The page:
Ecotourism has been identified as a viable source of income for local communities, thereby promoting sustainable use of natural resources. In conclusion, the Bay Coucal, Centropus celebensis, is an endemic bird species found throughout Sulawesi, an Indonesian island province.

The species exhibits considerable geographic variation in plumage and range. The Bay Coucal has undergone significant population decline and range reduction in the past few decades due to habitat loss, degradation, and unsustainable human activities.

Conservation efforts are underway to protect and conserve remaining populations, emphasizing habitat restoration and management, conservation education, law enforcement, and sustainable ecotourism development.


Bay Coucals are found throughout Sulawesi, an Indonesian island province known for its unique flora and fauna. They inhabit a variety of natural and human-influenced habitats, including dense forests, secondary growth, plantations, and savannas.

Bay Coucals are most commonly found in lowland rainforests with closed canopies, where they hunt large insects, rodents, and small vertebrates. Due to their reliance on closed-canopy forests, Bay Coucals are considered an indicator species for forest health and biodiversity.

The Bay Coucal can also be found in habitats influenced by human activity, such as forestry plantations or agricultural landscapes. However, there is a notable decrease in population density in degraded habitats, which highlights the importance of preserving natural habitats for this species.

Movements and Migration

There is little information on the movements and migration patterns of Bay Coucals. It is believed that they are non-migratory and that their movements are mainly confined to a small range within their chosen habitat.

Juvenile birds are known to move into new territories to establish their own range, but adult birds tend to remain in one area for their entire lives. When Bay Coucals are forced to move from their original territory due to habitat loss, it is reported that they will migrate short distances to locate new suitable habitat.

Due to their low reproductive rate, Bay Coucals are susceptible to local extinctions caused by habitat loss and degradation. Their reluctance to move from their chosen territory adds to their vulnerability.

Conservation efforts aimed at preserving and restoring forested habitats are crucial to the long-term survival of Bay Coucals. The presence of this predator species also indicates a healthy ecosystem that supports a variety of prey species.

In conclusion, Bay Coucals inhabit a variety of habitats in Sulawesi and are reliant on closed-canopy forests for their survival. The species is non-migratory, with their movements mainly confined to their chosen range.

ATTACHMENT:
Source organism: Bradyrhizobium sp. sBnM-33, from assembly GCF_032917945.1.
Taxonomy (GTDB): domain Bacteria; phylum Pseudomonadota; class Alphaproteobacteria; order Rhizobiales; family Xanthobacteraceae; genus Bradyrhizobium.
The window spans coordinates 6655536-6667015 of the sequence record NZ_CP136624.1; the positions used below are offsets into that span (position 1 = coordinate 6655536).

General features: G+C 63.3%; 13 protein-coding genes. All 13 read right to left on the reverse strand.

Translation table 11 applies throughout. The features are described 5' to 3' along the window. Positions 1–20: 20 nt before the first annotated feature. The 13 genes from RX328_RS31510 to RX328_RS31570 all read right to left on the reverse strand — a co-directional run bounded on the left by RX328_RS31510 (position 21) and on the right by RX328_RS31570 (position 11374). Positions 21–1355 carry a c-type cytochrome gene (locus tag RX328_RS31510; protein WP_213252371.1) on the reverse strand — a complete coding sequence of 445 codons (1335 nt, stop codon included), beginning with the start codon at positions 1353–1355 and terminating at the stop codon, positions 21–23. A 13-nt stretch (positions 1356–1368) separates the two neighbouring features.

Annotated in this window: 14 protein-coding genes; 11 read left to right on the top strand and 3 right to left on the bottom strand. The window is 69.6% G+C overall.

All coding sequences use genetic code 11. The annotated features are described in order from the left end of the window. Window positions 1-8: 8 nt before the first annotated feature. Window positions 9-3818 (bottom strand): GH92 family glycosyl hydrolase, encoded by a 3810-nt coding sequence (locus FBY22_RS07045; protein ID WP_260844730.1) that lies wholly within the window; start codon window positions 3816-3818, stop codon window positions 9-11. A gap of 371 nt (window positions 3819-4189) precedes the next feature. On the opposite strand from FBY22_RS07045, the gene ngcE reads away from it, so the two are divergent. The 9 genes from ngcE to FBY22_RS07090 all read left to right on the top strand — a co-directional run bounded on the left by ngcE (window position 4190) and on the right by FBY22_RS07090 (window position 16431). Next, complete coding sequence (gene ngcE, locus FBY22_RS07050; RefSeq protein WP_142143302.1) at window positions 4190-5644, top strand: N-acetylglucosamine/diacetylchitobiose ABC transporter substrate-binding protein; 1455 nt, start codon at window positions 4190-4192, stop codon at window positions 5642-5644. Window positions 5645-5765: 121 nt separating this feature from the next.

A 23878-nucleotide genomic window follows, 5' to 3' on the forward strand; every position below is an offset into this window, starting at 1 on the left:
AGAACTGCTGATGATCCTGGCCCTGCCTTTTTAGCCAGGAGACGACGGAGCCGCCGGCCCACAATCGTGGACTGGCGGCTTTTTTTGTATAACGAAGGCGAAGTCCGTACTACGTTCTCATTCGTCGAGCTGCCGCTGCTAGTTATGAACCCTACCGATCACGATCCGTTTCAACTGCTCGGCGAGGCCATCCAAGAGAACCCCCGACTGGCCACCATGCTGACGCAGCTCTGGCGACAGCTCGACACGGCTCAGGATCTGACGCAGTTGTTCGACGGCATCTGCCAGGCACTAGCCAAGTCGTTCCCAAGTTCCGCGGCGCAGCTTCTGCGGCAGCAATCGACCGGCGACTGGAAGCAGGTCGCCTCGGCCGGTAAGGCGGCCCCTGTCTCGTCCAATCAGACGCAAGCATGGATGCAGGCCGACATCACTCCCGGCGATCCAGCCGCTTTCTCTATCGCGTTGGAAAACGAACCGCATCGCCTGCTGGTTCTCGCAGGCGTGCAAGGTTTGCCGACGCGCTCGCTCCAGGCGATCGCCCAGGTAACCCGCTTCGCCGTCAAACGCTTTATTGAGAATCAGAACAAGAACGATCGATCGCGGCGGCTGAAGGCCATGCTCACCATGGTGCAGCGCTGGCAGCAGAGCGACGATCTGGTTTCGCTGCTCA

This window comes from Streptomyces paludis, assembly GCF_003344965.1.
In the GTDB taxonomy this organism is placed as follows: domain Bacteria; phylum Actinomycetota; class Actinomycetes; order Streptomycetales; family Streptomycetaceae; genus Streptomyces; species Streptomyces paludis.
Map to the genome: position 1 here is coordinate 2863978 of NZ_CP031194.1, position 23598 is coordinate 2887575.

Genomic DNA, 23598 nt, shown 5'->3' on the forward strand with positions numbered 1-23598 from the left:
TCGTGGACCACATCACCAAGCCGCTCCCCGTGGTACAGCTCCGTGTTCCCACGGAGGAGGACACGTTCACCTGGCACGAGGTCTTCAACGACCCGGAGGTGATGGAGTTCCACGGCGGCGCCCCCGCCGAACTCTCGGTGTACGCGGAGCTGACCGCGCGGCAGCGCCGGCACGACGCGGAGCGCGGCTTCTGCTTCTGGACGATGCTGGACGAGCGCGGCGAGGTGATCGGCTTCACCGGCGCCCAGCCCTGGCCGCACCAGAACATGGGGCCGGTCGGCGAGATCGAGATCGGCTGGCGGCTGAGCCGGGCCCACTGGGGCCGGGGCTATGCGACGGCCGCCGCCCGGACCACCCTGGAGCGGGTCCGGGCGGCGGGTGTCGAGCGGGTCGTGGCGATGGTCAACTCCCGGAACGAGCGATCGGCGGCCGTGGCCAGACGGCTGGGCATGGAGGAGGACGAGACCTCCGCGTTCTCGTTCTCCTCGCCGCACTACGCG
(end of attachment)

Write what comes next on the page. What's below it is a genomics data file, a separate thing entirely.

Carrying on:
Habitat loss and degradation, especially in closed-canopy forests, pose a significant threat to the survival of Bay Coucals. Conserving natural habitats and restoring degraded ones is essential for the long-term survival of Bay Coucals and the ecosystem as a whole.

Diet and Foraging

Bay Coucals are carnivorous birds that hunt a variety of prey species, including large insects, small rodents, frogs, and lizards. They are known to hunt alone or in pairs, using their strong beaks to kill their prey.

Bay Coucals have also been observed eating berries and fruit, although this does not constitute a significant portion of their diet.


Bay Coucals are well adapted for hunting, with their sharp, curved beaks and strong legs which allow them to catch and hold onto prey. They are also known to use their beaks to dig on the ground for insects.

Bay Coucals are relatively slow in flight, relying mostly on their legs for hunting, so they prefer to ambush their prey from relatively stationary positions. One common hunting technique involves perching on a high tree branch and swooping down to attack prey when it comes within striking distance.


Bay Coucals have a diverse diet. Some of the most common prey species consumed by Bay Coucals include large insects, such as beetles, grasshoppers, and crickets.

They also hunt small rodents, such as rats and mice, as well as reptiles, such as lizards and snakes. Bay Coucals have been known to feed on carrion, such as decomposing animals and larvae, but this is believed to be less common in their diet.

Metabolism and Temperature Regulation

Bay Coucals have a unique ability to regulate their body temperature in a fast and energy-efficient manner. They regulate their body temperature through panting, which allows them to dissipate heat and cool down quickly.

This feature is essential for Bay Coucals, as they are active during the day when temperatures can become very high in their habitat. Bay Coucals also have an efficient metabolism that allows them to thrive in their environments.

They have a relatively high metabolism, which means that they need to consume a significant amount of food to fuel their activities. This high metabolism allows them to be efficient hunters and boosts their chances of survival.

Sounds and Vocal